Solenoid motor from a VCR head

Here’s a solenoid motor you can build from a VCR head and some common components. It uses an LED and a light sensor, paired with an LM311 comparator to manage the switching of the motor. As the head turns, the LED shines on the sensor through a hole and triggers a TIP120 transistor to turn on the motor during the power stroke. Once the beam of light is broken, the transistor turns off the motor and the momentum carries it through its revolution until the next power stroke is activated.

We often say that “why” is the wrong question. [Bd5940] must feel the same way because he ends the video by saying: “it has no use, but definitely a conversation piece”. Yep, we’ve seen that before.

[Thanks James]

Comments

  1. SaskView says:

    Next step: use it to power a model tractor…

  2. wolfy02 says:

    could totally use this in some form of a steampunk type of hack. maybe a fan of some sort. Reminds me of the old style belt driven fans they used to use in hotels. one motor driving 3-4 ceiling fans all with belts.

  3. andrew says:

    Solenoids aren’t usually used to open and close in rapid succession, right? I think the advantage of a solenoid is that you can generate a lot of torque in a linear direction (like locking or unlocking doors).

    I know he said it has no use but, I’m not even sure how to describe what he did. It’s like a linear actuator that might be more efficient because it only uses power during part of its cycle?

  4. medix says:

    @andrew: I think this would be much more efficient if an AC drive was used to power the solenoid. Sync the phase with the crank position to get max output vs. input. Inductors in general are rather poor in therms of on/off (square wave) operation.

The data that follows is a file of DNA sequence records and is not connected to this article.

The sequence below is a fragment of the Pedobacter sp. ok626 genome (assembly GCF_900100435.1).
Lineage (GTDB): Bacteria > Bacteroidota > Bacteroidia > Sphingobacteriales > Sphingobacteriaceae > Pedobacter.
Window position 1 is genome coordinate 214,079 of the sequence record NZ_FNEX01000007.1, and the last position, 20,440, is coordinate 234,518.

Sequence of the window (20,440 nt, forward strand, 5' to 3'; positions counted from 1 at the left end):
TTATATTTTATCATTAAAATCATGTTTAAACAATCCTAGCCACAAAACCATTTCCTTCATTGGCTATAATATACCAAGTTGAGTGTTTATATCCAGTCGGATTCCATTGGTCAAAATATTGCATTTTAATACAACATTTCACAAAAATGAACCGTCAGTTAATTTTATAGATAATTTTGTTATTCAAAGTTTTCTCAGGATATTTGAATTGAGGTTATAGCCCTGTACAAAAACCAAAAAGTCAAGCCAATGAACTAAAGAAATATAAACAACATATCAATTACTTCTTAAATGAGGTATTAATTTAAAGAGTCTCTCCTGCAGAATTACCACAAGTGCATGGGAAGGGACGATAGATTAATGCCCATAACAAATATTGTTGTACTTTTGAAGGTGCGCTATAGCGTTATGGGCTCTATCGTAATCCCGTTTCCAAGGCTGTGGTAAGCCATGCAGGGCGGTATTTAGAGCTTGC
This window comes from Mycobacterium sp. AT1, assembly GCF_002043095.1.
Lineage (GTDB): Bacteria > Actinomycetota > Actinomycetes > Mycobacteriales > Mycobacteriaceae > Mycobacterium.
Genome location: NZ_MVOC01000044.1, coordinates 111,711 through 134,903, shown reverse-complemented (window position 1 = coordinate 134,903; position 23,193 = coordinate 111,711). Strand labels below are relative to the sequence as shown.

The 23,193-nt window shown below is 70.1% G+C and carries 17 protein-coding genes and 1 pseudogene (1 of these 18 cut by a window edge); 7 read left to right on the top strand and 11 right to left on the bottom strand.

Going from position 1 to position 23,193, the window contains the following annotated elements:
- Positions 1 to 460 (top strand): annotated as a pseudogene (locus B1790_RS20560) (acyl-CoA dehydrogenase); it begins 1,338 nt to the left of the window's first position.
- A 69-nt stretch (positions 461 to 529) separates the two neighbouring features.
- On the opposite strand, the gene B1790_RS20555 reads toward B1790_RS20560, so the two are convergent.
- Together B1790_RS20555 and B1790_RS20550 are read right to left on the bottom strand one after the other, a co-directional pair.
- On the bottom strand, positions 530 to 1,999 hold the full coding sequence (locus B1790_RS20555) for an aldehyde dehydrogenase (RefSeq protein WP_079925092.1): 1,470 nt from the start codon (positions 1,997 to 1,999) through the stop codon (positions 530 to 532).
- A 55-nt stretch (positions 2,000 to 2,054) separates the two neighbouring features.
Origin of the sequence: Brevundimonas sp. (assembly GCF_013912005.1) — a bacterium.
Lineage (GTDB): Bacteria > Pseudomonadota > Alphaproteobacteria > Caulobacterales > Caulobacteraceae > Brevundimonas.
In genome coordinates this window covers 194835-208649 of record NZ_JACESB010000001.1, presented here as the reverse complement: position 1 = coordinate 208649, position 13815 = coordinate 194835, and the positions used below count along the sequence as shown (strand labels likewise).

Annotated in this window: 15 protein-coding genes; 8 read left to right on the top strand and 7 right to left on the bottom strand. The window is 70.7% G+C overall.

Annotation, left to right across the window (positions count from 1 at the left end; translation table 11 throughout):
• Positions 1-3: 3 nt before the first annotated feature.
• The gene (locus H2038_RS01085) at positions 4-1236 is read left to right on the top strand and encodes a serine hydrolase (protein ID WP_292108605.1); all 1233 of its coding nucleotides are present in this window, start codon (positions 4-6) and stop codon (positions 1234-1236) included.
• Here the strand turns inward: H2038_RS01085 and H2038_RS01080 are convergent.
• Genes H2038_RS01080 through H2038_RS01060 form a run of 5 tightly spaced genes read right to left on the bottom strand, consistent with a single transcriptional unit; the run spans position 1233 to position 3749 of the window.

Neat idea, but would still be useless.

  5. boxey says:

    lol, I’m I the only idiot that jumped when watching the video and he’s states he going to give it a spin. that was a loud burst. XFD.

  6. k-ww says:

    My Marklin erector set from 50 years ago had this in it – it had a comutator disk so the power ‘phase’ of the solenoid could be adjusted – I guess what’s old is new again.

  7. Nightstar says:

    Have a red cast iron type of motor. Was able to loop a pulley around the center of the flywheel. Ran off of 3 volts. and still works…

  8. Osgeld says:

    “lol, I’m I the only idiot that jumped when watching the video and he’s states he going to give it a spin. that was a loud burst. XFD.”

    no I jumped a bit too

  9. tim says:

    Hahaha that’s awesome. Reminds me of all these little pneumatic/steam engines I built as a kid

  10. Paul says:

    I got a fright to, his smooth talking voice had put me in a semi-trance, and then BANG!

  11. Patrick says:

    Just for vintage mod value: Someone find a steam locomotive and some ridiculously large solenoids.

  12. janin says:

    CdS cells have a relatively slow response time, around 50ms IIRC, he should use a phototransistor instead. Also the stroke is about 30 degrees too early.

    Otherwise, a fun thing to build, I might make one myself with that VCR that’s been sitting on my shelf for the last 15 years.

  13. tripointlogic says:

    I love it! Sounds like an old Mersades 300 diesel !!

  14. farstucker says:

    Nice project!

    This may sound stupid, but what is the name for that white construction material everybody uses? I have seen it many times before in these kind of projects, but can’t seem to find it in DIY-shops here (Belgium)…

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